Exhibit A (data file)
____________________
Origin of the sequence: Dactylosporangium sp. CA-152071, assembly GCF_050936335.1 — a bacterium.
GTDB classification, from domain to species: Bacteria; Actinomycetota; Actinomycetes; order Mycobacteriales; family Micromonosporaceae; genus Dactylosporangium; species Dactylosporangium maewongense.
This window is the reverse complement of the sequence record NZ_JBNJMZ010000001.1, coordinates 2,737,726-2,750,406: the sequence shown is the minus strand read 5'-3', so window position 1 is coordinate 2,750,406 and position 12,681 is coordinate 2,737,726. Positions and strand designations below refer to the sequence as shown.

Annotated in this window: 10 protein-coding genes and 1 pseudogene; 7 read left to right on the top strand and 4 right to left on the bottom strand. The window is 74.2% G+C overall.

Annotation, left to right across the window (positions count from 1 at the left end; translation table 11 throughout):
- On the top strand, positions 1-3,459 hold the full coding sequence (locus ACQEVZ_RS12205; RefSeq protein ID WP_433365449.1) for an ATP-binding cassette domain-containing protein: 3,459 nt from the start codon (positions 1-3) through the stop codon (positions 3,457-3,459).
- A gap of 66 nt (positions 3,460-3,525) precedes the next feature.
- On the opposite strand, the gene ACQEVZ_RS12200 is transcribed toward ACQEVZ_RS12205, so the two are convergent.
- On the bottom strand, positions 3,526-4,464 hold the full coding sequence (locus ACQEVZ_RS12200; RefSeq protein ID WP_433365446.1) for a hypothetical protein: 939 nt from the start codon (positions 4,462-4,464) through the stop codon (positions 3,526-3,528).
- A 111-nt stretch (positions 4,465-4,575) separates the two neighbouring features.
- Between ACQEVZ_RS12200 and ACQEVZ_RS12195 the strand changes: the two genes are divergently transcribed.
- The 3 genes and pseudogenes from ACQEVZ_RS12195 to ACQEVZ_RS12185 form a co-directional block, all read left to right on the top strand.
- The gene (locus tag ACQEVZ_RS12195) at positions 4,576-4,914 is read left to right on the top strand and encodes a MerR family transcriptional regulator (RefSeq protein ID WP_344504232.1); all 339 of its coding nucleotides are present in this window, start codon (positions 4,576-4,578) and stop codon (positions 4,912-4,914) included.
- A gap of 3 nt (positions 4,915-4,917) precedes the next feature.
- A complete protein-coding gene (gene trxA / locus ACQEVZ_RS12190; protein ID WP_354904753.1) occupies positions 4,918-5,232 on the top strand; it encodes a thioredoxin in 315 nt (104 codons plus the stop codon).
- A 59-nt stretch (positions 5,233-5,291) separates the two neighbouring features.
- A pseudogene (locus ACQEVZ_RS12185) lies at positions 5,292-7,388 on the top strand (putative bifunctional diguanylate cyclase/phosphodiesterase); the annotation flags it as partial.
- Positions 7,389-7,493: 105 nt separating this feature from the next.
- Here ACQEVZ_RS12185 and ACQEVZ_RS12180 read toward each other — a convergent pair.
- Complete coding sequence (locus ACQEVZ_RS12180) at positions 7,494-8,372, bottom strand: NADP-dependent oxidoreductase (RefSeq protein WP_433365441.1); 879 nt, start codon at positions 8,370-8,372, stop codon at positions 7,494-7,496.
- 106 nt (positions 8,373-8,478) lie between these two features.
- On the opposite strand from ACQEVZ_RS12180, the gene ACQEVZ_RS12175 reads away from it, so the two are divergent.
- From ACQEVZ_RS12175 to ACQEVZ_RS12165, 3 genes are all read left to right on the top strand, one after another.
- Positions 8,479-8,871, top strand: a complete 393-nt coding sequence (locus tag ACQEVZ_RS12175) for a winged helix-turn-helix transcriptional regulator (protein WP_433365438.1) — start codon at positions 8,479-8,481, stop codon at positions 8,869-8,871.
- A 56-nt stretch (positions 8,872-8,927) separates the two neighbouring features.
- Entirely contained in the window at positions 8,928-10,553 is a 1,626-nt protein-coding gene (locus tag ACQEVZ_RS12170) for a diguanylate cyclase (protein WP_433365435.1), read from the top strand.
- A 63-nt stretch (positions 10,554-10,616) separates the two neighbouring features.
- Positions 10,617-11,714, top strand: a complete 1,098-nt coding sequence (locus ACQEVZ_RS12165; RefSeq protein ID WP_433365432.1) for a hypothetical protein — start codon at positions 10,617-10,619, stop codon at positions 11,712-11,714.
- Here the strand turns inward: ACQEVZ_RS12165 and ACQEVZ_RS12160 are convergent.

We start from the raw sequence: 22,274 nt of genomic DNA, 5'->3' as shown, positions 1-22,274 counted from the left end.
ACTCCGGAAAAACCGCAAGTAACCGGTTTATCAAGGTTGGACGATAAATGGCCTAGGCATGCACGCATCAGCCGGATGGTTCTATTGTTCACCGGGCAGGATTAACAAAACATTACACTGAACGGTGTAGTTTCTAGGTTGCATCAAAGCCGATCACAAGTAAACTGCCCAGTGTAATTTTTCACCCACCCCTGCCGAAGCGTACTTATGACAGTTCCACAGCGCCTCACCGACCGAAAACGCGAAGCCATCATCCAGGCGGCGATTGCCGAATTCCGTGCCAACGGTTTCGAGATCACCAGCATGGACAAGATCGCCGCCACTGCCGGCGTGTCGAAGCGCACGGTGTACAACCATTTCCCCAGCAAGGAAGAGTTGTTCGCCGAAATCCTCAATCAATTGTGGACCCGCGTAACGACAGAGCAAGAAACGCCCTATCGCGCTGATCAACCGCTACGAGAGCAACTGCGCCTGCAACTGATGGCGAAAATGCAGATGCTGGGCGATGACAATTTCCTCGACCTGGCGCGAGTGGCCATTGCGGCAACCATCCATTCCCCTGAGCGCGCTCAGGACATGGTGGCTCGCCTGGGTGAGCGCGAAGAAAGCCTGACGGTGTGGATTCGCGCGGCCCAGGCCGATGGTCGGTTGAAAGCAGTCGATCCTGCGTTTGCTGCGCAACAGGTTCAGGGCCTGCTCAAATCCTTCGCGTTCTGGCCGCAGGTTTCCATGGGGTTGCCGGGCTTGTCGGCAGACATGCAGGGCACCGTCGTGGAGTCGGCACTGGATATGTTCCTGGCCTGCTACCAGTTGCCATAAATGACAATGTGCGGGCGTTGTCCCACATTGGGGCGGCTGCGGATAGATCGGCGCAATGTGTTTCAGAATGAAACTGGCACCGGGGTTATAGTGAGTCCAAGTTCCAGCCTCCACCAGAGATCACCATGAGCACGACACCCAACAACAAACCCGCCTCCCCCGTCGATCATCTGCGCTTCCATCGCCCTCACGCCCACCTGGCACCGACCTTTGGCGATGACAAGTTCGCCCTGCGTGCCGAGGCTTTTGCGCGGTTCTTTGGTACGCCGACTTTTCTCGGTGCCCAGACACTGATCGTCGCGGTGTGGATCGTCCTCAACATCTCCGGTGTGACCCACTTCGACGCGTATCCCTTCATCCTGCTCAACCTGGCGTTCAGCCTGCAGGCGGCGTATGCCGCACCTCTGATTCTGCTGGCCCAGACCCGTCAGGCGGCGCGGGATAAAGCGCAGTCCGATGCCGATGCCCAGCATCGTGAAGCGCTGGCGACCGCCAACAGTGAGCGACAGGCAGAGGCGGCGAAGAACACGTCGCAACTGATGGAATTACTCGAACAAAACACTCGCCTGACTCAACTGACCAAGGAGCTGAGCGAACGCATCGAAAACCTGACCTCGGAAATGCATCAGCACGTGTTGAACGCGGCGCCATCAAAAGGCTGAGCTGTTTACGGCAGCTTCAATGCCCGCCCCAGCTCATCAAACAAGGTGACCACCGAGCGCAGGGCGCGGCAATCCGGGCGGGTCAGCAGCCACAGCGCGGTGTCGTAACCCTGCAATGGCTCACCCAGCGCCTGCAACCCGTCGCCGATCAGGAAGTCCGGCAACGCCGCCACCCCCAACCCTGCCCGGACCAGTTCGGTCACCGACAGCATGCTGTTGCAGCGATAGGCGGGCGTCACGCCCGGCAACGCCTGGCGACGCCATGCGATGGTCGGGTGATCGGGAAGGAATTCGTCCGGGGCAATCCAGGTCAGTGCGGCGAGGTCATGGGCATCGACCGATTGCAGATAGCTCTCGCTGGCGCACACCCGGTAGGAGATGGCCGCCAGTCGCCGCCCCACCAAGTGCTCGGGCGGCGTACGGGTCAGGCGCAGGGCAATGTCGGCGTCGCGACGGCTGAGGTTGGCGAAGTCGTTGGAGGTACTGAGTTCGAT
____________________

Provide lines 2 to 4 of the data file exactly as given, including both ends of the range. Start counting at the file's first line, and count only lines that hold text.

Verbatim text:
GTDB classification, from domain to species: Bacteria; Actinomycetota; Actinomycetes; order Mycobacteriales; family Micromonosporaceae; genus Dactylosporangium; species Dactylosporangium maewongense.
This window is the reverse complement of the sequence record NZ_JBNJMZ010000001.1, coordinates 2,737,726-2,750,406: the sequence shown is the minus strand read 5'-3', so window position 1 is coordinate 2,750,406 and position 12,681 is coordinate 2,737,726. Positions and strand designations below refer to the sequence as shown.

Annotated in this window: 10 protein-coding genes and 1 pseudogene; 7 read left to right on the top strand and 4 right to left on the bottom strand. The window is 74.2% G+C overall.